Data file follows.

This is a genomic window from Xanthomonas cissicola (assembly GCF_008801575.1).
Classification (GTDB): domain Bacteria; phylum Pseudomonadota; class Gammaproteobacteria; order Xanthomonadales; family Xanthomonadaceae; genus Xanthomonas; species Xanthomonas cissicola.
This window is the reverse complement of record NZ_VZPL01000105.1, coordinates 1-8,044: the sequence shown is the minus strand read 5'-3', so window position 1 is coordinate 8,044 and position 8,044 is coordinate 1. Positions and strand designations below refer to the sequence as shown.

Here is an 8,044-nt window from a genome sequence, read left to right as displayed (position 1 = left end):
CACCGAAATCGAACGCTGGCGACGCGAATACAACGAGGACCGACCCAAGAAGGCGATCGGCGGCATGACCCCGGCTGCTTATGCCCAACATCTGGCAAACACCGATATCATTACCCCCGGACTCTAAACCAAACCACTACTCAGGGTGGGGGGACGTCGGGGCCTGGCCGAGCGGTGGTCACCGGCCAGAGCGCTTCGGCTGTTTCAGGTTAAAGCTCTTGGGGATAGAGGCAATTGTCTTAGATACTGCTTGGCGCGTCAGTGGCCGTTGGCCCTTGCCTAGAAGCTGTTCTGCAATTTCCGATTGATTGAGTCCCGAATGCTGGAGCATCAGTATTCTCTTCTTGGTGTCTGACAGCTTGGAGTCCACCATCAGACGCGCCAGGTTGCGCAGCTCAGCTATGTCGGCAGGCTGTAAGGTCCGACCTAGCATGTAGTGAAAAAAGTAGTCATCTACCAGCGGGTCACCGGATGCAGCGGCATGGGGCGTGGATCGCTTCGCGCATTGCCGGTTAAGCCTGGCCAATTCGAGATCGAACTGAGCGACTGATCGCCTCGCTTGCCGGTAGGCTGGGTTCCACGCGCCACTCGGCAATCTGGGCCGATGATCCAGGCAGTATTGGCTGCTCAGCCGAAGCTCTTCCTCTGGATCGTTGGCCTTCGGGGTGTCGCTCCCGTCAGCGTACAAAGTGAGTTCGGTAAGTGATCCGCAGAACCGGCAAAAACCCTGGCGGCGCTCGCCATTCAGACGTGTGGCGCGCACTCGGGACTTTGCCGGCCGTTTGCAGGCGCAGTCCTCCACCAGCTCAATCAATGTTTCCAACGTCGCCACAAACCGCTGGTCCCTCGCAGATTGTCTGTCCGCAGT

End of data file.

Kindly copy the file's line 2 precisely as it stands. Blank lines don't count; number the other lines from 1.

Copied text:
Classification (GTDB): domain Bacteria; phylum Pseudomonadota; class Gammaproteobacteria; order Xanthomonadales; family Xanthomonadaceae; genus Xanthomonas; species Xanthomonas cissicola.